Naomi Klein, she of No Logo fame, has an interesting article in this month’s Nation entitled Privatization in Disguise, outlining the rapid-fire manner in which Iraq’s assets are being lined up for sale on the world market. The administration and their neocon supporters are already making mouth noises about the privatization of Iraq’s oil supplies to finance the rebuilding. Other countries are objecting to American unilateralism in the privatization process (read: no-bid contracts awarded to Bush supporters like Halliburton), but their objections are that they are being cut out of a share of the loot, without calling into question the fundamental unsoundness of privatization itself. While privatization-induced economic meltdowns caused by IMF-mandated structural readjustment programs are bringing chaos down on nation after nation, corporate suits around the world drool over the pickings available in Iraq’s newly liberated economy, promising a rape of the country far more violent and damaging than anything Saddam Hussein managed during his reign. After all, Hussein had to live there.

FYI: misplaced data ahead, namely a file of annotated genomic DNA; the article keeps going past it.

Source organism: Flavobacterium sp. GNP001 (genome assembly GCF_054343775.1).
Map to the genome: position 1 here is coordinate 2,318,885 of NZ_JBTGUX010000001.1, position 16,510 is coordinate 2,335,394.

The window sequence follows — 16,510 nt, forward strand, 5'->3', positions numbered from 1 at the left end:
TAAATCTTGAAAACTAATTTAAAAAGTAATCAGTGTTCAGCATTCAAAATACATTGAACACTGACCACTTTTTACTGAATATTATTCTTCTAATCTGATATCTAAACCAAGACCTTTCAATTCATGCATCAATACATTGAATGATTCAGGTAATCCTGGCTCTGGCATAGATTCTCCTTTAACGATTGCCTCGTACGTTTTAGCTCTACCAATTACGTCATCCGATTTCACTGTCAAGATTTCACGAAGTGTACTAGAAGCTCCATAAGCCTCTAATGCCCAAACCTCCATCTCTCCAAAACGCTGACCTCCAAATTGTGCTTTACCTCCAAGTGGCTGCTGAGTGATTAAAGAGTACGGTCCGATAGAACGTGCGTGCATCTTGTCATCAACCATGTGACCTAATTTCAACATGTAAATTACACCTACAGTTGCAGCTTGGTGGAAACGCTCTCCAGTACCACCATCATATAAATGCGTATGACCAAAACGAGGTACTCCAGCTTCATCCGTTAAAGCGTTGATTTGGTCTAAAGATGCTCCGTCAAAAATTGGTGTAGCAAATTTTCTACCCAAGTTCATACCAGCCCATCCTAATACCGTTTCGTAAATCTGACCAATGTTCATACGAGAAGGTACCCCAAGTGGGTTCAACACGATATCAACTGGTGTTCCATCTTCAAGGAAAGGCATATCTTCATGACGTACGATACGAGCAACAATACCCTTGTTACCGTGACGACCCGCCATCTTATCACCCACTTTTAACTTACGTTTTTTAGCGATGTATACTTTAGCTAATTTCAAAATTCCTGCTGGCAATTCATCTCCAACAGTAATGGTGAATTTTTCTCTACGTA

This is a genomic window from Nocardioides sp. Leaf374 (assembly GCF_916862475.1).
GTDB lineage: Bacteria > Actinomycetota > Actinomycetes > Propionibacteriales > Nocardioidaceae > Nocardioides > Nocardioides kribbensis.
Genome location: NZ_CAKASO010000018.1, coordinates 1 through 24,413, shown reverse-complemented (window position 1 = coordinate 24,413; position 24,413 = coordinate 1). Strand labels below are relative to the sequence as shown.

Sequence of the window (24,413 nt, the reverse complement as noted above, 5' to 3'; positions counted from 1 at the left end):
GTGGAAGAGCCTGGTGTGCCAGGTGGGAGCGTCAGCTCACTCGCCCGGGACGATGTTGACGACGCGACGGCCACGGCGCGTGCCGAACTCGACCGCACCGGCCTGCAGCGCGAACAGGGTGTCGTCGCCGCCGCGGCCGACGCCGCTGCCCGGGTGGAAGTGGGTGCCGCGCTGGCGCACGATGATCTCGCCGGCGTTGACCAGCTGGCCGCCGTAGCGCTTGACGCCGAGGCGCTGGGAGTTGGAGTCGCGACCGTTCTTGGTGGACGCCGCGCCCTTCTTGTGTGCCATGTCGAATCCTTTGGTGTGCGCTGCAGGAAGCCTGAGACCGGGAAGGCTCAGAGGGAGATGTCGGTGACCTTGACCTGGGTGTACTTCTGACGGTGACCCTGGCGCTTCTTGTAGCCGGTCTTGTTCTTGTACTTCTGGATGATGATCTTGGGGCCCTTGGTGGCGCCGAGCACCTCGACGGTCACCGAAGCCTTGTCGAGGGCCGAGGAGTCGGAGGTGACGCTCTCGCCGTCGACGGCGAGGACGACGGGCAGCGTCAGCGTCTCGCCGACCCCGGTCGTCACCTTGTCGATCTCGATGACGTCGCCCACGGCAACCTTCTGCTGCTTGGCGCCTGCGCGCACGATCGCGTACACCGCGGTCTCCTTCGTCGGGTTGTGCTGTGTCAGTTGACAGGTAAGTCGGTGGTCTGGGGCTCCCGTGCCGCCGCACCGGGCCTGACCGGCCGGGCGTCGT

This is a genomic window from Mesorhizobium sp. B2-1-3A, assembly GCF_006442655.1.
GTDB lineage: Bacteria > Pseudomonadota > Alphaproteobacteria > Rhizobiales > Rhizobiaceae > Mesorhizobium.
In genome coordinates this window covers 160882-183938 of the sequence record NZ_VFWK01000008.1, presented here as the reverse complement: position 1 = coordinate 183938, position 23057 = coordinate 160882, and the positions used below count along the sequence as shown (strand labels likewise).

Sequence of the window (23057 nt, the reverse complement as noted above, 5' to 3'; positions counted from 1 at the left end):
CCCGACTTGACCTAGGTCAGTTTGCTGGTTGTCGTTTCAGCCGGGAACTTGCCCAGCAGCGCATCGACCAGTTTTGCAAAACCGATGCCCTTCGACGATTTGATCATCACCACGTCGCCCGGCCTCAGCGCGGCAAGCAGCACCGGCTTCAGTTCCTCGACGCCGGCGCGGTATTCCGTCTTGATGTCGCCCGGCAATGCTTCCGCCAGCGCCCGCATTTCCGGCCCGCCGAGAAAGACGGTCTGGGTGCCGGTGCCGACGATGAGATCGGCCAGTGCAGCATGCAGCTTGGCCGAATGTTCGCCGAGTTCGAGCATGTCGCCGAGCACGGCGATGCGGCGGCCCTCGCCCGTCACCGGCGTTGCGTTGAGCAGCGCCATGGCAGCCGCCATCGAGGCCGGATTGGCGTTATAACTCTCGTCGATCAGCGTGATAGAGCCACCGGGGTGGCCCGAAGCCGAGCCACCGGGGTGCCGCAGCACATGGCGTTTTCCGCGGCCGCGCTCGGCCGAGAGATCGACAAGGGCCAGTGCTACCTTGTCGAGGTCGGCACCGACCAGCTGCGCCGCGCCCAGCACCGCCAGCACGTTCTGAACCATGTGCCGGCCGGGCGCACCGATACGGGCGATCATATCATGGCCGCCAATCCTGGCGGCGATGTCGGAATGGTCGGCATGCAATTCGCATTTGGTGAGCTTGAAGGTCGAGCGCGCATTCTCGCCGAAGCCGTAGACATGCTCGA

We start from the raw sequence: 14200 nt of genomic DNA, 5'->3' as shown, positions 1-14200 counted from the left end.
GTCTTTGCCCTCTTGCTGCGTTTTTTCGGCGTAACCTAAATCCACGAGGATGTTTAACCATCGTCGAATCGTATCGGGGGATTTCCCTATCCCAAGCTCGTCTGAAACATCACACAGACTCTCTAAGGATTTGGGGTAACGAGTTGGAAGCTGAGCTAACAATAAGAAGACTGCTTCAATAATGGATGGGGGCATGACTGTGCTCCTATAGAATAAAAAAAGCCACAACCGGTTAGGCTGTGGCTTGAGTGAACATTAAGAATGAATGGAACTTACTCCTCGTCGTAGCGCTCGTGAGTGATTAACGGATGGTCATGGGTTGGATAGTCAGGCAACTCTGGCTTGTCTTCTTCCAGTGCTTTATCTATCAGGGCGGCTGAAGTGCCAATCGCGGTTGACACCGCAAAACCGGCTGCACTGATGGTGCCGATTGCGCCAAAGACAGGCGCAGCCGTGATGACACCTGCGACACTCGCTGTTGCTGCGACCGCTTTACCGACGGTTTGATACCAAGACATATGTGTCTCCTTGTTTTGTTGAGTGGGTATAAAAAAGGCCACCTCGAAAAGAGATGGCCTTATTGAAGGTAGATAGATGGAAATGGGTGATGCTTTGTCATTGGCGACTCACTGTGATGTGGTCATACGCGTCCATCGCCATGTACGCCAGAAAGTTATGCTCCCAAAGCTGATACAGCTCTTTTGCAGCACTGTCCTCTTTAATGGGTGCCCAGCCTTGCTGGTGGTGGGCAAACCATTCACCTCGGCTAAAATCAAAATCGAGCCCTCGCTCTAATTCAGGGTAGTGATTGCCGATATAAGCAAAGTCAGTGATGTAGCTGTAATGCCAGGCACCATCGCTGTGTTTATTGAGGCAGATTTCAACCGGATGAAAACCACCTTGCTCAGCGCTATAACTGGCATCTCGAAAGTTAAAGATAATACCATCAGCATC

Entirely absent from this debate are the Iraqi people, who might–who knows?–want to hold on to a few of their assets. Iraq will be owed massive reparations after the bombing stops, but without any real democratic process, what is being planned is not reparations, reconstruction or rehabilitation. It is robbery: mass theft disguised as charity; privatization without representation.
A people, starved and sickened by sanctions, then pulverized by war, is going to emerge from this trauma to find that their country has been sold out from under them. They will also discover that their newfound “freedom”–for which so many of their loved ones perished–comes pre-shackled with irreversible economic decisions that were made in boardrooms while the bombs were still falling.
Thanks, Ms. Klein.